Finance-sector experience is no longer a must-have for getting a technology job at a large bank in Hong Kong. This year, banks are increasingly trying to poach tech professionals from outside the finance sector, according to 13 senior in-house recruiters (predominately from large banks) who attended a recent roundtable discussion panel organised by eFinancialCareers in Hong Kong.
“We’re no longer just recruiting technologists from banks, because we want more diversity of thought and of background in our teams,” said a delegate from an American bank in Hong Kong. Other attendees, all of whom asked not to be named in this report, said their firms had recently poached tech professionals from sectors that have equally complex IT systems – such as healthcare and aviation.
“Employers in every industry are now hiring technologists from the same pool in Hong Kong,” said a panelist from a second US bank. “Divisions are breaking down between techies from banking and other industries. While in the recent past we wanted candidates who had already worked in finance, now our focus is more on their technical skills.”
The Google problem
Above all, though, banks in Hong Kong want to increase their hiring from actual technology firms: Alibaba, Facebook, Google, Tencent and their ilk. And this is where they admit to facing the most challenges.
“Developers at tech companies work at the heart of their business, but tech roles at banks are often still perceived as back-office,” a delegate from an Asia Pacific bank told the roundtable. “Techies look at us and think they won’t be working directly with the end user, and that doesn’t appeal to them,” added the representative from the second US bank.
Such concerns reflect the findings of a new eFinancialCareers survey, in which Google beat all the leading banks to rank as the top employer that finance sector staff in Asia would most like to work for.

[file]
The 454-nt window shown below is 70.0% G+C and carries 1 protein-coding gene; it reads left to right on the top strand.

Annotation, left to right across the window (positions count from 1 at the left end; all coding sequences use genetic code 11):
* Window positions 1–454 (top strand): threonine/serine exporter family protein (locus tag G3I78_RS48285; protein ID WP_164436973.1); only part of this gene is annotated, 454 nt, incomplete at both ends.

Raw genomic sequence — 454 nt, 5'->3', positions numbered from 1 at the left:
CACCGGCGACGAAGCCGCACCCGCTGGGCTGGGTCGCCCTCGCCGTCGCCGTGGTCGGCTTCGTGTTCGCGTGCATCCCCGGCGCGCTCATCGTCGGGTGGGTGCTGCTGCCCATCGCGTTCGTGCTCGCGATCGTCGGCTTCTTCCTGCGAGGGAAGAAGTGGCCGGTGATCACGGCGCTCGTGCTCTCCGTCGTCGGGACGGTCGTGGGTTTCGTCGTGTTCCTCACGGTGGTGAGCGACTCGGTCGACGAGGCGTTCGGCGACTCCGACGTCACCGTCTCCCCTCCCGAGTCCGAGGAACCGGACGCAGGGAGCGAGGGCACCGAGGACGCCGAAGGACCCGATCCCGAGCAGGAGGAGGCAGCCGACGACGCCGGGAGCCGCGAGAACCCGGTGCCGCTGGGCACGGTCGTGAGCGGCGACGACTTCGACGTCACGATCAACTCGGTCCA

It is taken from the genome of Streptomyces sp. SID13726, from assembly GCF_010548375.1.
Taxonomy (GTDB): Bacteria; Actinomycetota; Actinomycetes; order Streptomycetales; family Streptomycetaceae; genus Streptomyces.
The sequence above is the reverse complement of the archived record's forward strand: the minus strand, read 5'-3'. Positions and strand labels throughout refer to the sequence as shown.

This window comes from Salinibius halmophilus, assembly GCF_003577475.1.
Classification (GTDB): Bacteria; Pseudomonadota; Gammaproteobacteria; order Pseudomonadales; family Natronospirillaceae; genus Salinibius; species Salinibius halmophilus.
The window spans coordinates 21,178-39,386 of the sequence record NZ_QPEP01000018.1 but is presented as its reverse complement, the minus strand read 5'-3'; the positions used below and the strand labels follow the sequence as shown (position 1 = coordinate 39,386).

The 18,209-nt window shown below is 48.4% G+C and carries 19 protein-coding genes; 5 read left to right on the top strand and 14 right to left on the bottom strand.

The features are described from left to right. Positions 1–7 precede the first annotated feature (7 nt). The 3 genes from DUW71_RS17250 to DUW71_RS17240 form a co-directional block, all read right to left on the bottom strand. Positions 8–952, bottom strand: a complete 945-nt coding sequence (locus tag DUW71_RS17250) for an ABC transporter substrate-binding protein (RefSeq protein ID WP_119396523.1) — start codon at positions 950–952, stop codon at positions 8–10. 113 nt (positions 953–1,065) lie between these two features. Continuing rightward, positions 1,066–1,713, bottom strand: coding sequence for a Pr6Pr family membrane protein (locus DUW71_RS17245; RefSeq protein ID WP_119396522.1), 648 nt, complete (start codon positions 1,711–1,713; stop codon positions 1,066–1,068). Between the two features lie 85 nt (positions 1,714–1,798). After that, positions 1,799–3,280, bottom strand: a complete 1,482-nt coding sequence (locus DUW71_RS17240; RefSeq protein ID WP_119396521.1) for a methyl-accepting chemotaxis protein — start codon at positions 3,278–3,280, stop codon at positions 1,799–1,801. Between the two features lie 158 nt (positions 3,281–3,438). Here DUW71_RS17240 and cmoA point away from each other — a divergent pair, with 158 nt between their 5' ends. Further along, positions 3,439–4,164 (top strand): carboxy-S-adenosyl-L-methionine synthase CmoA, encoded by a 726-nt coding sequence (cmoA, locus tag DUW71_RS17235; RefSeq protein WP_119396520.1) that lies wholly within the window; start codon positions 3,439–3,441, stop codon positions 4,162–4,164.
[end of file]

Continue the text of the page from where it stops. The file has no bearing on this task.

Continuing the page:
The attendees, however, agreed that the negative perception of banking technology roles does not always reflect the reality of what these jobs involve. Banks need to work harder to counter the worst stereotypes, they added. “Some of our global-markets-driven jobs, for example, are cutting edge, but the belief in the market is generally that banks are too old school when it comes to tech,” said an attendee from a European bank.
Banks’ difficulties in hiring from tech companies are compounded by the growing trend of the same tech firms recruiting from them, often targeting their best young employees in Asia. And banks can’t rely on their previously favoured weapon, compensation, to attract and retain millennial techies. Several roundtable panelists said upping technology pay wasn’t effective against the likes of Google.
Why do large tech firms in Hong Kong often hold the upper hand when competing for millennial talent with banks? “Google, for example, is renowned for things like free food and office slides. While millennials do want to work hard, their workplace environment is also important,” said the representative from the first US bank. “Banks are more restrictive in our office culture, and that’s hard to change.”
Her counterpart at a third American bank added: “A young tech candidate in Hong Kong openly told me, ‘you guys just aren’t cool’ when he recently turned down a good job with us.”
Millennial tech professionals are also put off the banking sector if they don’t think they’ll enjoy the same career progression as front-office bankers do, said the delegate from the European firm. His comments chime with our survey, which found that 80% of millennials in Asia believe that opportunities for promotion are key for an ideal employer to provide.
“We need to give them a clear vision of our technology plans in Asia, and how they fit into them,” added the delegate. “At my bank, too many of the senior managers in technology in Hong Kong are expats, which adds to a perception that promotion opportunities for young locals are limited.”
Banks also face a practical challenge when hiring 20-something tech professionals. “Millennials tend to want things done quickly, but the problem is that banks are too slow in their hiring processes,” explained the attendee from the second American bank. “We’ve had cases where tech candidates have started interviewing with us first, but then tech companies have come in and recruited them while we’ve still been stuck in our hiring process,” added the panelist from the second US firm.
Image credit: georgeclerk, Getty